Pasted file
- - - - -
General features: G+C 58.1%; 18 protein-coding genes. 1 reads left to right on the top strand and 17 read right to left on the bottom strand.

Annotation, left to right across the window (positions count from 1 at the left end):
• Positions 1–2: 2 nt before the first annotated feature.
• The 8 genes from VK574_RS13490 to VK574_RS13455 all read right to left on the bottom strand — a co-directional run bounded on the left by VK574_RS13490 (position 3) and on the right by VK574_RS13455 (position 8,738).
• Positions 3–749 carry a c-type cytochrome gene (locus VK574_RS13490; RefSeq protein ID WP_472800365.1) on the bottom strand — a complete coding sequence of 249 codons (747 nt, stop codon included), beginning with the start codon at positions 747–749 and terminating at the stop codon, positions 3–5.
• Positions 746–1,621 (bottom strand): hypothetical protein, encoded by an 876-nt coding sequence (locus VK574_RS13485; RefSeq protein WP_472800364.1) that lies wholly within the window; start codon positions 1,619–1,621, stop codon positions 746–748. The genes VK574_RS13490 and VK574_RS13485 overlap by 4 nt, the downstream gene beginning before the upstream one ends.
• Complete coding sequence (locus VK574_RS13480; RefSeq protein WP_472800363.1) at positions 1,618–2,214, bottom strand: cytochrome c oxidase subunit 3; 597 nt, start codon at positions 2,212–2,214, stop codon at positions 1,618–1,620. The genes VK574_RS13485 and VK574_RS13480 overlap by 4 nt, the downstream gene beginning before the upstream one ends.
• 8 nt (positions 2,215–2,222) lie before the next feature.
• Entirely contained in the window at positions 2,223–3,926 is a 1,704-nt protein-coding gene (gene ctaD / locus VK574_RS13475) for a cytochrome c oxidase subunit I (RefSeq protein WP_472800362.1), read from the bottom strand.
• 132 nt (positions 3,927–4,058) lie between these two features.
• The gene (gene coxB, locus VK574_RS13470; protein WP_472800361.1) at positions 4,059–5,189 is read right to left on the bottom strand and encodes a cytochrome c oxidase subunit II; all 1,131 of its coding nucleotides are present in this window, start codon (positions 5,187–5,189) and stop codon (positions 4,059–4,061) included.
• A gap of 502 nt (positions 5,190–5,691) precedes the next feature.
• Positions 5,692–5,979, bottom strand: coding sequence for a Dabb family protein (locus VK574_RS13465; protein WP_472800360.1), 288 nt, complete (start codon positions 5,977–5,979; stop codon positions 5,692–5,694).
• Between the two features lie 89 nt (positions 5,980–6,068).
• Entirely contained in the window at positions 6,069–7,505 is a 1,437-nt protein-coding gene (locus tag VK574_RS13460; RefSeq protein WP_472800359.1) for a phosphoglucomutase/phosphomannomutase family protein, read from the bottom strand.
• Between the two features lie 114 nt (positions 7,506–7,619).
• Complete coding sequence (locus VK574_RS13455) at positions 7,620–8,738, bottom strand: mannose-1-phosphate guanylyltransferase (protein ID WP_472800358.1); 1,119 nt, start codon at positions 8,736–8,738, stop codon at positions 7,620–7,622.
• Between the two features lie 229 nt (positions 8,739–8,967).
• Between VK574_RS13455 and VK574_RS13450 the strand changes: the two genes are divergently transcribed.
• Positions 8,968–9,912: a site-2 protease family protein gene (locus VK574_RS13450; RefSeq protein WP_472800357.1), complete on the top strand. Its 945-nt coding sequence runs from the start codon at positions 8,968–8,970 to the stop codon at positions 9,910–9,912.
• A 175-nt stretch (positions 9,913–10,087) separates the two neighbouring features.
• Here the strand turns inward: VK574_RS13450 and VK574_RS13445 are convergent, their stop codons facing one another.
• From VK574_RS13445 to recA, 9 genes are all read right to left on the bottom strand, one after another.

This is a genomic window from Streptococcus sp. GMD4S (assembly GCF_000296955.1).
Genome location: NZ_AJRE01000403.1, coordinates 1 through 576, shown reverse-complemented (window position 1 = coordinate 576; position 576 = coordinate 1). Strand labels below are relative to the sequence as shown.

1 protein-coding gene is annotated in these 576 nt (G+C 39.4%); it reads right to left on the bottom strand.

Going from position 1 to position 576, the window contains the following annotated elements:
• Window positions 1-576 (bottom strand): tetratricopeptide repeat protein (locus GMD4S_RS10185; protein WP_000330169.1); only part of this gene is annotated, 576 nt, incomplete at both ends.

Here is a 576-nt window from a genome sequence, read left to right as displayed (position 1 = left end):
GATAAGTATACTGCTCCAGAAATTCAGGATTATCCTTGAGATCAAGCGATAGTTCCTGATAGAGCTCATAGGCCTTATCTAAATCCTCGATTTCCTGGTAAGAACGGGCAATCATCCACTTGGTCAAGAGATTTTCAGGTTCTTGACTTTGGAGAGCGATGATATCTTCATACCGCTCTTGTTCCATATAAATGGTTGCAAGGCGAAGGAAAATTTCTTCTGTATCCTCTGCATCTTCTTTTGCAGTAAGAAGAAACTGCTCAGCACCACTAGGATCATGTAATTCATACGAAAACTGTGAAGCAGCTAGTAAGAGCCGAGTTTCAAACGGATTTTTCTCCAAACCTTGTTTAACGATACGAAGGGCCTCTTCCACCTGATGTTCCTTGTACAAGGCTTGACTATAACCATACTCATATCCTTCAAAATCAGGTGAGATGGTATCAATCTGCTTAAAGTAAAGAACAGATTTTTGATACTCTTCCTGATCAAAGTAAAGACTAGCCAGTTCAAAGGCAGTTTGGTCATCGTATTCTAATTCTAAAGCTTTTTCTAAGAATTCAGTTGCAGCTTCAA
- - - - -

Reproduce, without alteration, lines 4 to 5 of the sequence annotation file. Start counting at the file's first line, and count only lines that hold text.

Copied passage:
• The 8 genes from VK574_RS13490 to VK574_RS13455 all read right to left on the bottom strand — a co-directional run bounded on the left by VK574_RS13490 (position 3) and on the right by VK574_RS13455 (position 8,738).
• Positions 3–749 carry a c-type cytochrome gene (locus VK574_RS13490; RefSeq protein ID WP_472800365.1) on the bottom strand — a complete coding sequence of 249 codons (747 nt, stop codon included), beginning with the start codon at positions 747–749 and terminating at the stop codon, positions 3–5.